Say what you like about the Tories but cutting immigration by 100,000 in a single day is impressive. To think Jeremy Corbyn says this government isn’t delivering.
Until now, official figures put the number of students overstaying their visa in the UK at 100,000. An update from the Office for National Statistics confirms critics’ suspicions that that total was flawed. In fact, the Home Office notes, last year only three percent of foreign students were unaccounted for. That means roughly 3,000 overstayed. Skim-readers and those out for a political fight have branded this a ‘blunder’ but the facts are more complex. Access to emigration data in this area has only been available since the introduction of exit checks. The ONS also acknowledges problems with the International Passenger Survey, the metric hitherto used to measure overstay numbers. These range from things as basic as students changing their plans after responding to the survey to the failure of ex-students to describe themselves as educational migrants when they leave.
This is the sort of stuff that leads to knife fights at statisticians’ conferences but doesn’t – and probably shouldn’t – get the rest of us worked up. Neither cock-up nor conspiracy, it’s an occasional reminder that, for all we employ them as a cudgel to beat our opponents, a statistic is only as sound as its methodology.
Alas, we do love a good statistic and the erroneous 100,000 number has travelled far and wide. Not only has it contributed to the government’s failure to meet its immigration targets, the perception of a border system in disarray has fuelled restrictionist attitudes towards migration. If the country had known before 23 June last year that the 100,000 figure was a mistake, could Brexit have perhaps been averted?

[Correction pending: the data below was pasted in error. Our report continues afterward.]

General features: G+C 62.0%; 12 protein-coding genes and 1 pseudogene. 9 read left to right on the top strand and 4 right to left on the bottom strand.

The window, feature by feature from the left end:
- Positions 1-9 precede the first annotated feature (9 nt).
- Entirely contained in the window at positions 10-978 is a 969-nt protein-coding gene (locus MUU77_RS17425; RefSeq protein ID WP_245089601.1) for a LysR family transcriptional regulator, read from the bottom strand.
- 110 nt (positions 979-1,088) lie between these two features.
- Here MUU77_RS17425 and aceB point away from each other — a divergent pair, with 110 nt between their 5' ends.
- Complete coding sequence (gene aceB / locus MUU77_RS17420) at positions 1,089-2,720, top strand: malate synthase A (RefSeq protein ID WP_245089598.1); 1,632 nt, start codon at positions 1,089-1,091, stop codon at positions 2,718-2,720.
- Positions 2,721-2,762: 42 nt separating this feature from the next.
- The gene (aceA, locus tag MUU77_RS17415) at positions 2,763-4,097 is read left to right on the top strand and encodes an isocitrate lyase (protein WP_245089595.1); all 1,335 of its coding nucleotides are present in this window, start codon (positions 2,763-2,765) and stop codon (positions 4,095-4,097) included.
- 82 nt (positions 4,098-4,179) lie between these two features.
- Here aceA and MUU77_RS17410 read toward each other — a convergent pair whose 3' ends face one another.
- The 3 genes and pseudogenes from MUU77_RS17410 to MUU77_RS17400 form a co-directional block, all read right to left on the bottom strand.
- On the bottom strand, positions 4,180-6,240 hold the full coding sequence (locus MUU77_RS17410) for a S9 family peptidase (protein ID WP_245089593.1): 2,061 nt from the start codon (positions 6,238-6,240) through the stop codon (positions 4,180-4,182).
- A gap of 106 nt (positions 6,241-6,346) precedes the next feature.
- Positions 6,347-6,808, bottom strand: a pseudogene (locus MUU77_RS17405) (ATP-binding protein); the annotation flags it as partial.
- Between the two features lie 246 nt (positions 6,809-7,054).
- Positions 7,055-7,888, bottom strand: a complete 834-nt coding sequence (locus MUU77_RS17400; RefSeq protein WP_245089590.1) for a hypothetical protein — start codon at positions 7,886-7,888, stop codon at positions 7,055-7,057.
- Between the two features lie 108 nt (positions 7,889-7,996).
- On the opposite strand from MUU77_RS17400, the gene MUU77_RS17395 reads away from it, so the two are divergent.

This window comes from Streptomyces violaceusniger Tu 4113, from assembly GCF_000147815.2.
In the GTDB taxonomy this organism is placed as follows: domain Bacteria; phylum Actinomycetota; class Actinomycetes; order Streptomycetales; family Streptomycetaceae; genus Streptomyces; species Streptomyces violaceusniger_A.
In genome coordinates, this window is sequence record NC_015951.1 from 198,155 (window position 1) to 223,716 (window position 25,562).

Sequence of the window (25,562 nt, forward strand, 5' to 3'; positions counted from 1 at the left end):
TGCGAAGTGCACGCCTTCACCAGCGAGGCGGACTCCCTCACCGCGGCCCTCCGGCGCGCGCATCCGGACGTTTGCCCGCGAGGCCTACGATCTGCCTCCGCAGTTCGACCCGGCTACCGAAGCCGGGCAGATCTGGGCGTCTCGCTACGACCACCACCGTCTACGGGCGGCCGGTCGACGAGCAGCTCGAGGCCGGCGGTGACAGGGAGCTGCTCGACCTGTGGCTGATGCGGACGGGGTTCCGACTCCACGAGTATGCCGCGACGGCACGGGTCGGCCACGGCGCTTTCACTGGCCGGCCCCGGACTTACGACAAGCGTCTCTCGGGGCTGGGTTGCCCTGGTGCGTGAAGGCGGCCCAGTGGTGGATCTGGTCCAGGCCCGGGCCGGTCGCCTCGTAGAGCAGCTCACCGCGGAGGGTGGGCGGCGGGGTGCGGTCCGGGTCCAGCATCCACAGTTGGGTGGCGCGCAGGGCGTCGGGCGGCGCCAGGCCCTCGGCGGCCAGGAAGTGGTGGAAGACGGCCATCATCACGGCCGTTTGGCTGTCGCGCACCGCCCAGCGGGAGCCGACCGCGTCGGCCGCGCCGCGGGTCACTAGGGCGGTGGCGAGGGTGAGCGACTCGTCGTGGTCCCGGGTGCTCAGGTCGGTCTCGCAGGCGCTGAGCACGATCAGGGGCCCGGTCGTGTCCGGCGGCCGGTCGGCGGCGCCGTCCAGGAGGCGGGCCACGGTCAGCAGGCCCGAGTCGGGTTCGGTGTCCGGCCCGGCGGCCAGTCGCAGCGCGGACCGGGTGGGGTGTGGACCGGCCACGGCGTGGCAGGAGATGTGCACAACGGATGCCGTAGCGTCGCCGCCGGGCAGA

Spoiler alert: probably not. Statistical clarifications don’t usually set the campaign trail ablaze with excitement. Still, it would be a shame if we failed to recognise this massive flashing signpost marked ‘immigration’ and ‘lesson’ as a lesson about immigration. Public attitudes are stubborn but not fanatic and can be coaxed around slowly, something that will become apparent the further we go down the road to Brexit.
Remainers are gloating with glee — sometimes it seems like we do little else — over this statistical snafu and no wonder. Brexit is almost certainly a terrible idea but it’s not conclusively an impractical one — with plenty canniness, judicious (and judicial) compromise, a tonneload of luck, and burnt offerings to every god on the go, Britain could make a decent fist of it. However, that is dependent on adapting to new thinking. Foremost is realising the value — the necessity — of immigration to a Brexit Britain. That means scrapping the 100,000 cap, designing a migration system closely integrated with EU member states, and attracting more not fewer foreign students. The UK’s economic wellbeing, its public services, its universities’ position as world leaders in research and teaching — all of these make a liberal immigration system imperative.
For Brexit to be politically and economically sustainable, it will have to be attuned to the preferences of many Remain voters. Borders will have to be secure but not strangled, cooperation and even integration with European practices and institutions prioritised, and while working to address the skills shortage domestically incentives to recruit migrants to key industries will be essential.
Now is as good a time as any for Brexiteers to confront these questions because they are coming down the line. Brexit is not Armageddon but nor is it a red, white and blue utopia. It is a resumption of full sovereignty and all the messy fixes that entails — no more throwing hands up and muttering about Brussels. Taking back control means owning what happens even if, as will likely be the case with immigration, Brexiteers find themselves cornered into a lot of things they thought they had voted against last June.